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Five Reasons to Learn about Emerging and Specialty Markets

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By John Voket

RISMEDIA, Nov. 29, 2007-Anyone willing to embrace the growing diversities among consumers should expect numerous opportunities in the real estate space, according to Oscar Gonzales, president and founder of diversity marketing firm The Gonzales Group. Gonzales shared his thoughts at a session titled “Five Reasons Why You Must Learn about Emerging/Specialty Markets,” during RISMedia’s 18th Annual Leadership Conference.

Along with Gonzales, the panel included: Frances Martinez Myers, senior vice president with Prudential Fox & Roach; Alan Thompson, vice president and regional director of emerging markets for Stewart Title; and Margaret Ling, multicultural liaison with Fidelity National Title Group.

Among the many reasons to tap new and emerging specialty markets, five major points surfaced during the 90-minute panel:

1. Stats/Growth
Gonzales peppered the panel and audience during introductory remarks, with a goldmine of statistical details, conjuring up visions of real estate booms seldom seen in the past century-and-a-half.

“By 2050, the Asian and Hispanic population will triple over the rest of the non-Asian/Hispanic population growth rate,” Gonzales explained, quoting credible sources, particularly the U.S. Census Bureau. “The Hispanic population in America already crossed the 300 million mark as of February 2007.”

He reminded the crowd that it was only about 20 years ago the Asian/Hispanic numbers were less than 1% of the overall population. He said the rapidly expanding ethnic populations, especially Asian/Hispanic, are predicted to gain a significant degree of influence in the real estate world as early as 2012.

“The industry will be dealing with significant population shifts,” he predicted.

2. Clients with Buying Power
Gonzales didn’t have to work hard to get the audience’s buy-in with predictions about ethnic market buying power.

“By 2012 (African American household) median income will increase 12.69%, a 237% jump,” Gonzales said. “But take a look at this – while Hispanic income is only predicted to rise 9.54 percent, it represents a 434 percent increase.”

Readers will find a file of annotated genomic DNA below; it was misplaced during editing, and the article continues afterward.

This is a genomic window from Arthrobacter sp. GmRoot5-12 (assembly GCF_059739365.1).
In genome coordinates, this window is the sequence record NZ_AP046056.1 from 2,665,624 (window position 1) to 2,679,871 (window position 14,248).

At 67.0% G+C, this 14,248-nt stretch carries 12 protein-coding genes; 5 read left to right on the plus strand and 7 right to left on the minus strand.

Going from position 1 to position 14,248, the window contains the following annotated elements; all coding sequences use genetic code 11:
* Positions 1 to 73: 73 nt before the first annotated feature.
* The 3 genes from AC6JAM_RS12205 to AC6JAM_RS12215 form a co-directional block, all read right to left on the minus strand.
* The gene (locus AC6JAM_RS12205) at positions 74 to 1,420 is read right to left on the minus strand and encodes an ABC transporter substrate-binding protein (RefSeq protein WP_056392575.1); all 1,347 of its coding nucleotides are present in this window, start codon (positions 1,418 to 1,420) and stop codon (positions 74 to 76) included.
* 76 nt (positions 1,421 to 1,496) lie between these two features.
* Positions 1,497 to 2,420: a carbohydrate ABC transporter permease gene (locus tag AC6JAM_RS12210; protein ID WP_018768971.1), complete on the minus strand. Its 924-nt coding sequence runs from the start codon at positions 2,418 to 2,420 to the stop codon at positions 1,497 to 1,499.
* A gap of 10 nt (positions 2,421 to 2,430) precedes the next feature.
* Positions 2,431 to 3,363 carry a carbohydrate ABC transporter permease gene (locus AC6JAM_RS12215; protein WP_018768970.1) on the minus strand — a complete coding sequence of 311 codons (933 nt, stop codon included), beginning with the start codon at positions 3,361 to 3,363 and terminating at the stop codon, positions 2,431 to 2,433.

And reinforcing a point made time and time again during the workshop, by 2012, Asian household increases will top 11.95%- a 457% increase-crossing $1 trillion mark by 2009.

The panelists agreed Asian markets are particularly accessible right now because of the limited amount of companies successfully capturing these clients, who Ling reminded, usually higher than median income.

“They pay off early and keep the first house and as an investment,” Ling said, adding that in the case of a lot of young couples, “their family will often give a $100,000 down payment or more.”

Myers observed that her Spanish-speaking clients see the current turbulence in the market as an opportunity, so besides the rapidly increasing population of Hispanic clients who need to buy homes, Realtors can count on those who are out looking because they think now is the time.

“They don’t mind the interest rates,” Myers said of the Hispanic buyers, “but they do want to drive the deal.”

3. Clients for Life
As Ling alluded, both Asian and Hispanic real estate customers seldom resign from established business relationships, especially when it involves real estate. So establishing clients from these demographics often means establishing a key referral source for life.

“They need to know you speak their language,” she said.

Through his research, Thompson learned early on that ethnic clients wanted simple things like in-language documentation.

“At the closing they do not want a translator there because they want to be able to go back to the documentation a year or two down the road without a translator, he said. Armed with ideas on how to attract and retain Hispanic clients, Thompson participated in a Peachtree Latino Festival in Atlanta, and in just a few hours, got 1,199 leads including many for mortgages.

4. Buying Habits
Even agents who don’t speak the language find success in catering to emerging ethnic markets, as long as they understanding particulars of the culture. Myers drew a lot of nods from audience members when she referenced her experiences with the vast majority of her Asian clientele.

“Remember, you might be dealing with the whole family,” Myers said. “And once they decide they like it, they bring their Feng Shui expert in. If that fails, move on to the next piece of property.”

She reiterated a point made earlier about recruiting Japanese and Korean staff who she predicted will, “drive business to your office.”

5. Opportunity to Partner in Emerging Communities
While recruiting multi-lingual staff and agents to one’s company can forge expanded inroads to specialty population, the panel members reinforced that it is just half the battle.

“Join community-specific groups and networking opportunities,” Thompson suggested.

Ling joined in encouraging entrenched office cultures to break free of the status quo, engaging in more diverse networking situations. “You’ve got to get people out to their events in the community,” she advised. “Consider establishing an office and brokerage in the neighborhood.”

“From a marketing perspective, think outside the box. Go to populations who aren’t being served,” Thompson said, recalling a former employer who successfully marketed to a growing Native American population.

“We knew Native Americans were interested in buying properties,” Thompson said. “You’ve got to be fishing upstream, getting the clients before someone else is thinking about it.”

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